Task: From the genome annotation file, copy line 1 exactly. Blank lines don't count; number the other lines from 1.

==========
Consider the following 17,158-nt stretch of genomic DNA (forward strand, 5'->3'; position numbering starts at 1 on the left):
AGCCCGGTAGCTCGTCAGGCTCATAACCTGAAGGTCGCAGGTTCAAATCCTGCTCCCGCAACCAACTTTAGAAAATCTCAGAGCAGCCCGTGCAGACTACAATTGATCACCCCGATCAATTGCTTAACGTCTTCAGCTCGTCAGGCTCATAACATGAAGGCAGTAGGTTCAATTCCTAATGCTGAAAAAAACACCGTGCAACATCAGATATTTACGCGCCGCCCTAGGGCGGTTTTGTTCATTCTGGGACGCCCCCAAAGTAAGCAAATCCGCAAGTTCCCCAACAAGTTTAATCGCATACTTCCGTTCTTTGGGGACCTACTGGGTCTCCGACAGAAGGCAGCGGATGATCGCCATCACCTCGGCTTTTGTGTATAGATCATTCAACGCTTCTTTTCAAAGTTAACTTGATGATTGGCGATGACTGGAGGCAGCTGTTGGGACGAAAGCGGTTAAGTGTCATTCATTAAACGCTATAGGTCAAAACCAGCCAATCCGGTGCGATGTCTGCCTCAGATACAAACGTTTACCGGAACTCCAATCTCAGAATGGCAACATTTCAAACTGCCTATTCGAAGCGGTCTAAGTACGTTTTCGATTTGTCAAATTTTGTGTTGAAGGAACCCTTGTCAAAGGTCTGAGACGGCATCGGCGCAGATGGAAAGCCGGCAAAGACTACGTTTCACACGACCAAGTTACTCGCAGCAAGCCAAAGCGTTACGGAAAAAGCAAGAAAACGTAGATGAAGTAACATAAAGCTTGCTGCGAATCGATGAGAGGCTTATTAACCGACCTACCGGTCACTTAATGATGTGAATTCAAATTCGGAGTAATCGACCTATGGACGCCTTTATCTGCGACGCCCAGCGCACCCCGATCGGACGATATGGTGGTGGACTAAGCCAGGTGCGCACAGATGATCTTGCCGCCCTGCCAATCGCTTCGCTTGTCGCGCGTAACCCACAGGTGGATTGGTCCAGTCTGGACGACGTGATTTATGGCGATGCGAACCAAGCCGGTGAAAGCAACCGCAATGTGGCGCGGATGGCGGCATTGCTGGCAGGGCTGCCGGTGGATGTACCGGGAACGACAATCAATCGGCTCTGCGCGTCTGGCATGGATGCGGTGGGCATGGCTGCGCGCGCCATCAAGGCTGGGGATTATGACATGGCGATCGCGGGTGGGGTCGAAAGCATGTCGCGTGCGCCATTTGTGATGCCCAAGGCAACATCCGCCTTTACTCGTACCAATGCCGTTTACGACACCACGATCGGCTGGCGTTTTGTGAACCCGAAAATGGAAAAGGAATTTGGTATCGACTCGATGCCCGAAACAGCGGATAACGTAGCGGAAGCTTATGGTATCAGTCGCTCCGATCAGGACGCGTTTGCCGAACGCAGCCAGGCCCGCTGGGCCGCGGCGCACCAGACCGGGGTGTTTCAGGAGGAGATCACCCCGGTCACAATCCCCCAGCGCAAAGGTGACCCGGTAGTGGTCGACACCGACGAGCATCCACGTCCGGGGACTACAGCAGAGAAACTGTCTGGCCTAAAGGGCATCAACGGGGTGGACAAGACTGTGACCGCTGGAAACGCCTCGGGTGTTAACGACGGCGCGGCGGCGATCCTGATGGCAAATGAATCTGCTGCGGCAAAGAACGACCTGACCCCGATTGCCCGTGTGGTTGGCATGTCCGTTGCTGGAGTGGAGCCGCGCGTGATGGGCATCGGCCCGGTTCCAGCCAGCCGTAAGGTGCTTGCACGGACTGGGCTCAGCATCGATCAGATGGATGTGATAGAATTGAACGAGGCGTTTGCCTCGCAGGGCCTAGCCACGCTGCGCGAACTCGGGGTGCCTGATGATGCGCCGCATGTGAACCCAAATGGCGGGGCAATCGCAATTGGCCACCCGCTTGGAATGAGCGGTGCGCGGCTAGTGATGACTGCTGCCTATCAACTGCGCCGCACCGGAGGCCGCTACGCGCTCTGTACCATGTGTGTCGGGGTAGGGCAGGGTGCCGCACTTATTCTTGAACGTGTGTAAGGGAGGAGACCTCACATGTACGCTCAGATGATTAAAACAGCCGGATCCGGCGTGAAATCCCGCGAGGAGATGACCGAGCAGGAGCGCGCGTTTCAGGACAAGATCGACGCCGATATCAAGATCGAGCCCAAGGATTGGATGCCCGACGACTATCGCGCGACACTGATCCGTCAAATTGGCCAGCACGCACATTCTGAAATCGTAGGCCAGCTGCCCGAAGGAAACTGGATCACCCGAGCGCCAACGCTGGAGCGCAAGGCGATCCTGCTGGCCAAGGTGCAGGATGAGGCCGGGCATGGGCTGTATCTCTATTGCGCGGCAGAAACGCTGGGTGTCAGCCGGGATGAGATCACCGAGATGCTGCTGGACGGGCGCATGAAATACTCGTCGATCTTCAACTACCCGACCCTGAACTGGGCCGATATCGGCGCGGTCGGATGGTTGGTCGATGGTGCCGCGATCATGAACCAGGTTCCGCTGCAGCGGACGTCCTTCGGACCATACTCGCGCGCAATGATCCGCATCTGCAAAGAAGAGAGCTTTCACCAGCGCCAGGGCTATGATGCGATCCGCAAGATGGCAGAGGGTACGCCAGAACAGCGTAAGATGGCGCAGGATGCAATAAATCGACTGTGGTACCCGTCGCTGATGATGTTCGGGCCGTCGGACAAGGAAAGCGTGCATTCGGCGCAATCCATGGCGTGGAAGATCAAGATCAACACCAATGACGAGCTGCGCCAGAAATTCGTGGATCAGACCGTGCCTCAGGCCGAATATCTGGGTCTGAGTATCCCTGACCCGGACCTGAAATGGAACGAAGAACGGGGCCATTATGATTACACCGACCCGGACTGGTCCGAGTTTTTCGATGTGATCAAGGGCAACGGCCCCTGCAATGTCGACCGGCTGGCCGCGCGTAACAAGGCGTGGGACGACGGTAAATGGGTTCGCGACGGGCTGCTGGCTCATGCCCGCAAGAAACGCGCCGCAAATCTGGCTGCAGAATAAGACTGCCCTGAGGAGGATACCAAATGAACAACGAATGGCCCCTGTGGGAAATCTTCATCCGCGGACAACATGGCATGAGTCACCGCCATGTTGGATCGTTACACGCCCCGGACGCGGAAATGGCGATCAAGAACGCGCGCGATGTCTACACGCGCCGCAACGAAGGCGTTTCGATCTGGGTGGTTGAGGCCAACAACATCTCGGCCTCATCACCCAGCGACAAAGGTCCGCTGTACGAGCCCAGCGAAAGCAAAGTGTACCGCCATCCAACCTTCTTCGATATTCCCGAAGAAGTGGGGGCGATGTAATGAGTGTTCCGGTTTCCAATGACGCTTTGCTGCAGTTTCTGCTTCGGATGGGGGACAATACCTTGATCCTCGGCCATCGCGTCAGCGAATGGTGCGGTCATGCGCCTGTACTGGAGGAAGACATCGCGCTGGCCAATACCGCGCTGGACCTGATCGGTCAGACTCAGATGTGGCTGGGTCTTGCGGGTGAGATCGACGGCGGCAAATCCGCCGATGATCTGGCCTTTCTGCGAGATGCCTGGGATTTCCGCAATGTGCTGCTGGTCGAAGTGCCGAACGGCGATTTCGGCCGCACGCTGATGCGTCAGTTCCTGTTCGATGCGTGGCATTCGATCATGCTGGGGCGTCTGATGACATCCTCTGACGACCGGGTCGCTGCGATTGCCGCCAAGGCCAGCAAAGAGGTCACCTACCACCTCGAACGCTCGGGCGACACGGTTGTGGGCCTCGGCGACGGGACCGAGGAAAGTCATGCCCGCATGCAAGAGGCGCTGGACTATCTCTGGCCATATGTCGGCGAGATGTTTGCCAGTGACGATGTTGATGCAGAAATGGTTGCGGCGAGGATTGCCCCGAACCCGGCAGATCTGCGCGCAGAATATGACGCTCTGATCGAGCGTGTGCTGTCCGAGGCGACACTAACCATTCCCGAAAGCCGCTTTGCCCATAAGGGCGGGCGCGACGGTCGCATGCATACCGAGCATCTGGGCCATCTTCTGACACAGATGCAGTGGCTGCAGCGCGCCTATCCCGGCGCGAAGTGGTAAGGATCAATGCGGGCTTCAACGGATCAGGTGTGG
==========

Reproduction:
Consider the following 17,158-nt stretch of genomic DNA (forward strand, 5'->3'; position numbering starts at 1 on the left):